Australian Herbicide Resistance Initiative (AHRI)

Blog: AHRI insight

Australian Herbicide Resistance Initiative (AHRI)

Mini-series – ‘Pre-emergent: A tale of four herbicides’ | Episode 2: ‘Incomplete dominance’

Many of our Australian readers would remember the great TV mini-series ‘Underbelly’ that exposed the underworld of Melbourne and Sydney. It got the whole country talking about Carl Williams and the Moran brothers, and the corruption in the police force. Similarly, our mini-series on pre-emergent herbicides will seek to reveal the underbelly of the herbicide world. We started this series a couple of years ago and plan to pick it up where we left off. ‘Pre-emergent: A tale of four herbicides’ has the whole of the Australian agricultural industry talking about cross-resistance, P450’s, GST’s, and the sting in the tail…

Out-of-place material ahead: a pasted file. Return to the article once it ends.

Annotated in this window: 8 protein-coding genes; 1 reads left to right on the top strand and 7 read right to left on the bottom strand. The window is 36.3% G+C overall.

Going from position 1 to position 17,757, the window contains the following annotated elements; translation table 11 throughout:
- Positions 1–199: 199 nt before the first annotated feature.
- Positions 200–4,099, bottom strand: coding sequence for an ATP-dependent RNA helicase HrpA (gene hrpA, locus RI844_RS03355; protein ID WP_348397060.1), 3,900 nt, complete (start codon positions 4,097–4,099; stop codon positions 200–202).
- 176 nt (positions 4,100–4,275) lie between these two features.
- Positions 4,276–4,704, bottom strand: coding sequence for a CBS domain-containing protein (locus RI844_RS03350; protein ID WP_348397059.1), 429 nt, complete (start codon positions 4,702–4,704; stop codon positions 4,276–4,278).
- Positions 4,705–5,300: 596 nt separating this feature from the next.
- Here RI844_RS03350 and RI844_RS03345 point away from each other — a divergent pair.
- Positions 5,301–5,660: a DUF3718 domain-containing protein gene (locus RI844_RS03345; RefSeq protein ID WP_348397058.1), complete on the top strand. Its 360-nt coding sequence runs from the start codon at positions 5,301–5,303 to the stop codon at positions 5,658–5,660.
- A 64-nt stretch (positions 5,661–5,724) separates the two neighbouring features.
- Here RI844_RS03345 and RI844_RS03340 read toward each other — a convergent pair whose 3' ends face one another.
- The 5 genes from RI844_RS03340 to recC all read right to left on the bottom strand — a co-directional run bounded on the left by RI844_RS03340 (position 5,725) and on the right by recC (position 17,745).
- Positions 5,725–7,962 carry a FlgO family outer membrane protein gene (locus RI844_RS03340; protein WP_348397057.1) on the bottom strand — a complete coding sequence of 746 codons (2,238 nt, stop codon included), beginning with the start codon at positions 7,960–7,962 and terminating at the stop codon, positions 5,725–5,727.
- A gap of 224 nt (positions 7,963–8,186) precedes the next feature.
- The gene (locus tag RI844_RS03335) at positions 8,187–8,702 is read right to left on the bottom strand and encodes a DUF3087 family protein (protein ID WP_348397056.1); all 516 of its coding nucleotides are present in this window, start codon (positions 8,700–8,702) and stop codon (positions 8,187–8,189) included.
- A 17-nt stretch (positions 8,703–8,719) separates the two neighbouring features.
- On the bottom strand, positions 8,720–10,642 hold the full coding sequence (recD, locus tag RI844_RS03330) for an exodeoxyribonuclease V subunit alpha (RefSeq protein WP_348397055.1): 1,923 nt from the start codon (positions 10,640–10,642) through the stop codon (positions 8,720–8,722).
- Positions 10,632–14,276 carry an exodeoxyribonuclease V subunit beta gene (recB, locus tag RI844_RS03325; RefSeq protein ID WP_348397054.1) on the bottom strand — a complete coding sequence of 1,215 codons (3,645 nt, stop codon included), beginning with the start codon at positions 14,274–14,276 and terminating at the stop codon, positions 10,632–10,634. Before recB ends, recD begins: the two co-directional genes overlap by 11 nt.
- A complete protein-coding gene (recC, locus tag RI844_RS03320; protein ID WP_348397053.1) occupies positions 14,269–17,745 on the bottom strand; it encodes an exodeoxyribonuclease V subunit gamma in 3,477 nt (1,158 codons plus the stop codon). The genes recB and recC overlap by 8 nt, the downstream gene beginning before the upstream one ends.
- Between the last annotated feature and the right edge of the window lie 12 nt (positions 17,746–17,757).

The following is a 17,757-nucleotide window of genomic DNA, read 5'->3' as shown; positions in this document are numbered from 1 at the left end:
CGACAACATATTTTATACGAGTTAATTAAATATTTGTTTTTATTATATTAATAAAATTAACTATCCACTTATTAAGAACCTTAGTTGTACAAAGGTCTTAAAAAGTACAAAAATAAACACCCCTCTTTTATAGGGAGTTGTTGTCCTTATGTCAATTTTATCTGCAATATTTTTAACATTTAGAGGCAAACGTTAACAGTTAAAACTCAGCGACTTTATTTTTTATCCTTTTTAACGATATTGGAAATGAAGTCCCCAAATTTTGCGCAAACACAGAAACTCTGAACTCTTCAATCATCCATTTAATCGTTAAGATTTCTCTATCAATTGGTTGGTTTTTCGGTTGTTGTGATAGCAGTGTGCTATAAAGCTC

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Australian Herbicide Resistance Initiative (AHRI)

New boy band – ‘The Feathertop Rhodes’

Feathertop Rhodes (FTR) Grass is the boy band of the weeds world. They pop up quickly from obscurity (first to germinate after rain), stress easily at the first sign of trouble (dry), and can be all done and dusted in 18 months (short seed life), not to mention that they are downright annoying as well! If you think this is just a Queensland problem, think again. This boy band, I mean weed, has risen to fame in recent years as it has spread from its home in Queensland to playing gigs on road verges all over the country. When faced…

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Australian Herbicide Resistance Initiative (AHRI)

Chaff carts – good for the crop and the sheep